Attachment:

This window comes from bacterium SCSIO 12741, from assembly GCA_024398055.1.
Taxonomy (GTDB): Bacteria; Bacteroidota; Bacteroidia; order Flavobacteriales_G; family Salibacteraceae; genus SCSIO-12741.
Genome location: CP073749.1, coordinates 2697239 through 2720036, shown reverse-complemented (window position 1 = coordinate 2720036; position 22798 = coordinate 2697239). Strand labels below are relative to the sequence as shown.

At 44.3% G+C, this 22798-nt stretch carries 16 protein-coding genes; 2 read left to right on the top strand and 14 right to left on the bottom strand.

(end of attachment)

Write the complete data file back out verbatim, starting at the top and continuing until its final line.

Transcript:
This window comes from bacterium SCSIO 12741, from assembly GCA_024398055.1.
Taxonomy (GTDB): Bacteria; Bacteroidota; Bacteroidia; order Flavobacteriales_G; family Salibacteraceae; genus SCSIO-12741.
Genome location: CP073749.1, coordinates 2697239 through 2720036, shown reverse-complemented (window position 1 = coordinate 2720036; position 22798 = coordinate 2697239). Strand labels below are relative to the sequence as shown.

At 44.3% G+C, this 22798-nt stretch carries 16 protein-coding genes; 2 read left to right on the top strand and 14 right to left on the bottom strand.